“They were innocent cartoons,” Adin emphasises, describing one of them as Joseph from the Bible being in a fashion shoot.

When he was released from prison, his passport was taken and he was unable to find work. As he was awaiting his trial, he decided to flee the country when he had the chance. He knew he could have been sentenced to many more years in prison.

Luckily, when he eventually made it to the UK, he received asylum in Derby. Gaining his citizenship and learning English gradually, he slowly rebuilt his life in West Hampstead and started creating artwork again. Art was the only thing he wanted to do, he says. 

“Coming to a new country and adapting was not easy. Making life again in a new place where you don’t know anybody, while missing your homeland, your family and your culture… I understand that suffering.”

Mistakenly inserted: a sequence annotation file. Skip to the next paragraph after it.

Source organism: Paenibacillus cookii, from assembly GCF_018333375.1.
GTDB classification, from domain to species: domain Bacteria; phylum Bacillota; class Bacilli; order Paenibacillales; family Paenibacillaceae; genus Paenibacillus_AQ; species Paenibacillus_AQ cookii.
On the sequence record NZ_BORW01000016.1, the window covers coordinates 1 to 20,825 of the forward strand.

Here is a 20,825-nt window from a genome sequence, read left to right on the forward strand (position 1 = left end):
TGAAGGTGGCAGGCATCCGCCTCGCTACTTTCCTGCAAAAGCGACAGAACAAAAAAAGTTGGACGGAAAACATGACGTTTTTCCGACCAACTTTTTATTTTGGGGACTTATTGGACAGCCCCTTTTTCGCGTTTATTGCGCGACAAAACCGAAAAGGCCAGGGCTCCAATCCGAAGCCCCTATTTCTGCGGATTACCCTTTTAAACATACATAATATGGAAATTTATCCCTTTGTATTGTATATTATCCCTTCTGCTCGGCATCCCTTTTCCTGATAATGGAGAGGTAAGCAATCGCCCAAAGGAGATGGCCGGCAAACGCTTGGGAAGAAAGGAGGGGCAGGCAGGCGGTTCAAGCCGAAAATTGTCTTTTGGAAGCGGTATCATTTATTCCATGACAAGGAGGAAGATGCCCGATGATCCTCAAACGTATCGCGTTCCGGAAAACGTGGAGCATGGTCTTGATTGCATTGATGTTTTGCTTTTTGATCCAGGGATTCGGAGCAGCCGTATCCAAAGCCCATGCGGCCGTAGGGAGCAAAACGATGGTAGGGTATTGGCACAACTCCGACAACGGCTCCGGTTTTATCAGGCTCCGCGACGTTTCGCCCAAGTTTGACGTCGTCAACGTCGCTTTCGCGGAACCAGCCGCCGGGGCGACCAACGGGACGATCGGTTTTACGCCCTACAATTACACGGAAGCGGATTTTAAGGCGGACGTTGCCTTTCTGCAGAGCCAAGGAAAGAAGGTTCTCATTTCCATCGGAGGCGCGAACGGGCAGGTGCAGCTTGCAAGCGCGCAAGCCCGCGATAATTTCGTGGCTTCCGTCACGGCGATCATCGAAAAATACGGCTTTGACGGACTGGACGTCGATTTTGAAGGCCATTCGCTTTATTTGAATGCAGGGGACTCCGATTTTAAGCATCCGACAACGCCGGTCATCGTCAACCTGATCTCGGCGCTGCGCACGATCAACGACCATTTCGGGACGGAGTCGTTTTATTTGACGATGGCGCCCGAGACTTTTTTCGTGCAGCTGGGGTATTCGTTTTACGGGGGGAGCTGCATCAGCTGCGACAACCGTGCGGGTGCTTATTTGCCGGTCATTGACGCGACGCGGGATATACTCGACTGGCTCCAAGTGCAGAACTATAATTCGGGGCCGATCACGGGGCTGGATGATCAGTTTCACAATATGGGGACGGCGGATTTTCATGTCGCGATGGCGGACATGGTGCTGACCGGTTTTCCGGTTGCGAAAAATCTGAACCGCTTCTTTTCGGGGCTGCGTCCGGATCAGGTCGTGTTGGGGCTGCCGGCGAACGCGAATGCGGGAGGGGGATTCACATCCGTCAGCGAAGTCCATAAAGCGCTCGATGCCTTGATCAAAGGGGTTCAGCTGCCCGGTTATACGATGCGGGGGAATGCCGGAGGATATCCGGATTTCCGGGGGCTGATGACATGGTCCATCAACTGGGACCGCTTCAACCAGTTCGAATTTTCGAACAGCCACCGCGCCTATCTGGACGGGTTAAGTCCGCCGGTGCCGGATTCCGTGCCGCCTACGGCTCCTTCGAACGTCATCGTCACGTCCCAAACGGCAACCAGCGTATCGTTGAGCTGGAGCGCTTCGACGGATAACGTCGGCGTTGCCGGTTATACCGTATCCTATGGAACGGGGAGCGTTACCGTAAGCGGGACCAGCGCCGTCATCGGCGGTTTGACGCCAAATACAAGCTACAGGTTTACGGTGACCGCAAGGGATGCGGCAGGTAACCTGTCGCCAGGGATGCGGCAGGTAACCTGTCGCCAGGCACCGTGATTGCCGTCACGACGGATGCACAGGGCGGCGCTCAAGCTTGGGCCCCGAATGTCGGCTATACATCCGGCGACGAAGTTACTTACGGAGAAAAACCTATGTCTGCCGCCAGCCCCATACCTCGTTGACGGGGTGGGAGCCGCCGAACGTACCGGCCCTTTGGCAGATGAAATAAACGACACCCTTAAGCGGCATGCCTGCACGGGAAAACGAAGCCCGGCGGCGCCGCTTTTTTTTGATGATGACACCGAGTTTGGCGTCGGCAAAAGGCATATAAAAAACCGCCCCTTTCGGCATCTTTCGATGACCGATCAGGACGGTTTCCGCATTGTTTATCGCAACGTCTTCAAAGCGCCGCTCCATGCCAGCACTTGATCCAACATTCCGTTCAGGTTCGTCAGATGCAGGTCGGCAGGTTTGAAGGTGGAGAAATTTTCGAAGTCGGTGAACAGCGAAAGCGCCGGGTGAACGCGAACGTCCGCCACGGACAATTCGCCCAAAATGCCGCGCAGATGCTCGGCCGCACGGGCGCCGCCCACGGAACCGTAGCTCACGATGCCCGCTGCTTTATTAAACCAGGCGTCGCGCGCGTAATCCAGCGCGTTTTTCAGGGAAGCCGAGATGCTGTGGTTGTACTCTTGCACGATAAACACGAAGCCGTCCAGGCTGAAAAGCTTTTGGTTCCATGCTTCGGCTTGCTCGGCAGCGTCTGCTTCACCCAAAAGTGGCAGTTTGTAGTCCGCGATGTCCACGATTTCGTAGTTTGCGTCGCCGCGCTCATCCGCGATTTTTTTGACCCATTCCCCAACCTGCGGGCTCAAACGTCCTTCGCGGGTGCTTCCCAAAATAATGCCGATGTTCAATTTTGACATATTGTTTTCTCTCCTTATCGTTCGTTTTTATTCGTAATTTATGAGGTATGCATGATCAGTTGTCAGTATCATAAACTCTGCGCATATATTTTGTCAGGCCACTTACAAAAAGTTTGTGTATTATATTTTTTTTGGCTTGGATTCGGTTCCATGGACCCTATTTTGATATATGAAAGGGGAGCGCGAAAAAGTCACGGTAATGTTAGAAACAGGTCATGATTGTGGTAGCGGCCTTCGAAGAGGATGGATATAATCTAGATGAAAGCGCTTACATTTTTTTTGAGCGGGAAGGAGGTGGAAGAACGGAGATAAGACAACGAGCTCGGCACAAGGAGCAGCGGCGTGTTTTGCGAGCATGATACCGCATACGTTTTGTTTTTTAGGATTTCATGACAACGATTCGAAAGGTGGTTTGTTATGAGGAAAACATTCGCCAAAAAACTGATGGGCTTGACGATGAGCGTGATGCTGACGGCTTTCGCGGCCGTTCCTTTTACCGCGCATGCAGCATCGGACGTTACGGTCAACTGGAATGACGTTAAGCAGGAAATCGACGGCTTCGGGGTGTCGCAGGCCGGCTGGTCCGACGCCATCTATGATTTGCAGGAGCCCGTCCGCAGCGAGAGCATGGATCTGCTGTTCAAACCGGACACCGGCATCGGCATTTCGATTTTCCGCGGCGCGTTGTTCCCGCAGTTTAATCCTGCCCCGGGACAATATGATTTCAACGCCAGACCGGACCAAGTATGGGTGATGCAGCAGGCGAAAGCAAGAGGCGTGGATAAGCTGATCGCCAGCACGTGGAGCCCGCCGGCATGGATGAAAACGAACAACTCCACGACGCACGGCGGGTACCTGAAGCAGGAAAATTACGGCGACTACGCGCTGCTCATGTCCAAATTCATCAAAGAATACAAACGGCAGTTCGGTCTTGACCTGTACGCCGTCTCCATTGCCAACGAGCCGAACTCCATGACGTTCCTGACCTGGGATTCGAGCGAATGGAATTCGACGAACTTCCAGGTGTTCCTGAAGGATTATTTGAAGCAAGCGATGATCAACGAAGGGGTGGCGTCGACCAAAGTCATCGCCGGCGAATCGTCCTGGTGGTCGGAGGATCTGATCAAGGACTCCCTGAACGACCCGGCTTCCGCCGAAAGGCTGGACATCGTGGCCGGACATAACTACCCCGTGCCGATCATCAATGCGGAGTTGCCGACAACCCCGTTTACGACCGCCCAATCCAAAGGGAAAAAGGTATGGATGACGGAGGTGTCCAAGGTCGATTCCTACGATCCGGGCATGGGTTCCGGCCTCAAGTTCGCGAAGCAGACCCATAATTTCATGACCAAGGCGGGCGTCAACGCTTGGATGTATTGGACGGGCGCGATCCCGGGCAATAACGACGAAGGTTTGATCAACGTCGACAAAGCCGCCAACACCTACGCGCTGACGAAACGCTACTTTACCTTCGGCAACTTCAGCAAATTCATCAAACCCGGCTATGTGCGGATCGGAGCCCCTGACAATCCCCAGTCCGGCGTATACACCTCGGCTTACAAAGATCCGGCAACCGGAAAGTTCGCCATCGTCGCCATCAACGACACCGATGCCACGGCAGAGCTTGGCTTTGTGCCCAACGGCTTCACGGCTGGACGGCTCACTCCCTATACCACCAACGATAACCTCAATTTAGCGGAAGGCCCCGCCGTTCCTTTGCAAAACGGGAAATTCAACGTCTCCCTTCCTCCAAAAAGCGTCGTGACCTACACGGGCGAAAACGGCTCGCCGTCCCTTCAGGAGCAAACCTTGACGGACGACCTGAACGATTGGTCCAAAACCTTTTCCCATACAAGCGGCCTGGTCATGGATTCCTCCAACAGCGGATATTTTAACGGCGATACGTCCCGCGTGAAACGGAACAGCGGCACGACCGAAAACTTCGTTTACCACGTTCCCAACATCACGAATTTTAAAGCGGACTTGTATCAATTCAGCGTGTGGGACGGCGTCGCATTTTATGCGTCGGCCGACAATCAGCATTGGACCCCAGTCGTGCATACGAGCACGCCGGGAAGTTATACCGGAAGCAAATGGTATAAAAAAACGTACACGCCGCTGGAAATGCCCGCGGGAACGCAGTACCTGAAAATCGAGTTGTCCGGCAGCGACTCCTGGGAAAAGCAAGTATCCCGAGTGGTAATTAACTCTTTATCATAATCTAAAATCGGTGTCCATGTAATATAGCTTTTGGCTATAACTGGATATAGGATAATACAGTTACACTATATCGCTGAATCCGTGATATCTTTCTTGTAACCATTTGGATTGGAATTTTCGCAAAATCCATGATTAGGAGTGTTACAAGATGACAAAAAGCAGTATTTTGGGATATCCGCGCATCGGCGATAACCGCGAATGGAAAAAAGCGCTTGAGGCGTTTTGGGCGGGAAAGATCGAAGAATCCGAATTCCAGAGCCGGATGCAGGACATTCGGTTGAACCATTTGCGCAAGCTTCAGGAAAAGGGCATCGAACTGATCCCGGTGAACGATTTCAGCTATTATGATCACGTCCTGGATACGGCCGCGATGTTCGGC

Adin decided to enter a music video competition called “The Cut”, in which the winner would be selected to animate an official music video for Elton John. Winning the competition with a powerful animation drawing from his experiences of loneliness of being a refugee, Adin created the music video for “Rocket Man”, which currently has over 125 million views.

This accomplishment was how the United Nations found him. 

Achieving a dream, making a difference

Francis Mead, a television and multimedia producer for the United Nations in the UN Video team, was moved by Adin’s music video animation.

“Majid succeeded in increasing my empathy for migrants, and he made it very real for me,” Mead says. “The animation brings it home and makes the viewer understand it a bit more.”

According to the United Nations High Commissioner for Refugees (UNHCR), more than 20 million people every year are being forced to leave their homes because of extreme weather events due to the climate crisis, including abnormally heavy rainfall, prolonged droughts, desertification, environmental degradation, sea-level rise and cyclones.